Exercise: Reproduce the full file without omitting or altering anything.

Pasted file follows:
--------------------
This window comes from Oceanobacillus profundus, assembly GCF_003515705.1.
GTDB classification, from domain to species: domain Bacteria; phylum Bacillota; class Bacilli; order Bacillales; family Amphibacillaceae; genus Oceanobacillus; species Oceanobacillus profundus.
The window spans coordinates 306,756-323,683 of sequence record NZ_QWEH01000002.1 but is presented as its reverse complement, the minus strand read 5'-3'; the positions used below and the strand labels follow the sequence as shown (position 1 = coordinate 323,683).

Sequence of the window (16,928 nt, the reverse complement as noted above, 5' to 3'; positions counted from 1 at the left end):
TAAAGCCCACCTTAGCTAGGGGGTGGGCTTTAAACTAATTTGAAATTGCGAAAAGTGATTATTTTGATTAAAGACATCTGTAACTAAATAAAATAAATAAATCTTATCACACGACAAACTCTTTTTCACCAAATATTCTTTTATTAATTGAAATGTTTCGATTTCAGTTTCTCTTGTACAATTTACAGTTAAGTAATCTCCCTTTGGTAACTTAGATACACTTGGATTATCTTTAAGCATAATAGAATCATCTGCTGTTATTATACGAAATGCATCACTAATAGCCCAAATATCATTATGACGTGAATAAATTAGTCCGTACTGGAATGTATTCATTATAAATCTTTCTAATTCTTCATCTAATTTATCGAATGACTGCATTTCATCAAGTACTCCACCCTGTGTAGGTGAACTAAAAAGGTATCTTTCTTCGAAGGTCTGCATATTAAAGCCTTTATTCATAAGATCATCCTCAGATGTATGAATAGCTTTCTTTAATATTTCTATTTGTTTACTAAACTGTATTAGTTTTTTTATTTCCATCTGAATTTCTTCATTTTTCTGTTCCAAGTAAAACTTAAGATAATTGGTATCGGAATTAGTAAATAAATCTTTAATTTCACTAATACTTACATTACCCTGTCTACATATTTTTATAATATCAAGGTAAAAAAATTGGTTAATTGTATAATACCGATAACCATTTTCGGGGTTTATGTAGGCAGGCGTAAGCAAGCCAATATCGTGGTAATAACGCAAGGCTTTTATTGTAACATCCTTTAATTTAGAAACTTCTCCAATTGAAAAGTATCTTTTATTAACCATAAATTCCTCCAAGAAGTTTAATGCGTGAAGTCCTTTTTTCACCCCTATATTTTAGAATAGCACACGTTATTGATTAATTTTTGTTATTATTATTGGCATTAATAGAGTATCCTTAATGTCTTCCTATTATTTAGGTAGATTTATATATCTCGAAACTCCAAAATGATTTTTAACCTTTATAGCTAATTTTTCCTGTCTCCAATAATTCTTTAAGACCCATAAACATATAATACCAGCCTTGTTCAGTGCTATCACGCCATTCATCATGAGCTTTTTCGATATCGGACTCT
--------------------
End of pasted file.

This window comes from Oceanobacillus profundus, assembly GCF_003515705.1.
GTDB classification, from domain to species: domain Bacteria; phylum Bacillota; class Bacilli; order Bacillales; family Amphibacillaceae; genus Oceanobacillus; species Oceanobacillus profundus.
The window spans coordinates 306,756-323,683 of sequence record NZ_QWEH01000002.1 but is presented as its reverse complement, the minus strand read 5'-3'; the positions used below and the strand labels follow the sequence as shown (position 1 = coordinate 323,683).

Sequence of the window (16,928 nt, the reverse complement as noted above, 5' to 3'; positions counted from 1 at the left end):
TAAAGCCCACCTTAGCTAGGGGGTGGGCTTTAAACTAATTTGAAATTGCGAAAAGTGATTATTTTGATTAAAGACATCTGTAACTAAATAAAATAAATAAATCTTATCACACGACAAACTCTTTTTCACCAAATATTCTTTTATTAATTGAAATGTTTCGATTTCAGTTTCTCTTGTACAATTTACAGTTAAGTAATCTCCCTTTGGTAACTTAGATACACTTGGATTATCTTTAAGCATAATAGAATCATCTGCTGTTATTATACGAAATGCATCACTAATAGCCCAAATATCATTATGACGTGAATAAATTAGTCCGTACTGGAATGTATTCATTATAAATCTTTCTAATTCTTCATCTAATTTATCGAATGACTGCATTTCATCAAGTACTCCACCCTGTGTAGGTGAACTAAAAAGGTATCTTTCTTCGAAGGTCTGCATATTAAAGCCTTTATTCATAAGATCATCCTCAGATGTATGAATAGCTTTCTTTAATATTTCTATTTGTTTACTAAACTGTATTAGTTTTTTTATTTCCATCTGAATTTCTTCATTTTTCTGTTCCAAGTAAAACTTAAGATAATTGGTATCGGAATTAGTAAATAAATCTTTAATTTCACTAATACTTACATTACCCTGTCTACATATTTTTATAATATCAAGGTAAAAAAATTGGTTAATTGTATAATACCGATAACCATTTTCGGGGTTTATGTAGGCAGGCGTAAGCAAGCCAATATCGTGGTAATAACGCAAGGCTTTTATTGTAACATCCTTTAATTTAGAAACTTCTCCAATTGAAAAGTATCTTTTATTAACCATAAATTCCTCCAAGAAGTTTAATGCGTGAAGTCCTTTTTTCACCCCTATATTTTAGAATAGCACACGTTATTGATTAATTTTTGTTATTATTATTGGCATTAATAGAGTATCCTTAATGTCTTCCTATTATTTAGGTAGATTTATATATCTCGAAACTCCAAAATGATTTTTAACCTTTATAGCTAATTTTTCCTGTCTCCAATAATTCTTTAAGACCCATAAACATATAATACCAGCCTTGTTCAGTGCTATCACGCCATTCATCATGAGCTTTTTCGATATCGGACTCT